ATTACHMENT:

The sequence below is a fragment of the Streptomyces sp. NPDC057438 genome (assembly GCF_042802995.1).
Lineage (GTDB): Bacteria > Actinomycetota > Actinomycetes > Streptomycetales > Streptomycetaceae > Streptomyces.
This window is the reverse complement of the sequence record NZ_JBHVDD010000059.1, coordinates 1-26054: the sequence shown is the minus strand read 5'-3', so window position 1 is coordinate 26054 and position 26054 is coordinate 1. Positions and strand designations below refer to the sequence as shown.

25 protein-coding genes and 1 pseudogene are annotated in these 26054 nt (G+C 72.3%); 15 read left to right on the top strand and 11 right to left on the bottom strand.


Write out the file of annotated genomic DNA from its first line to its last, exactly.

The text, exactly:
The sequence below is a fragment of the Streptomyces sp. NPDC057438 genome (assembly GCF_042802995.1).
Lineage (GTDB): Bacteria > Actinomycetota > Actinomycetes > Streptomycetales > Streptomycetaceae > Streptomyces.
This window is the reverse complement of the sequence record NZ_JBHVDD010000059.1, coordinates 1-26054: the sequence shown is the minus strand read 5'-3', so window position 1 is coordinate 26054 and position 26054 is coordinate 1. Positions and strand designations below refer to the sequence as shown.

25 protein-coding genes and 1 pseudogene are annotated in these 26054 nt (G+C 72.3%); 15 read left to right on the top strand and 11 right to left on the bottom strand.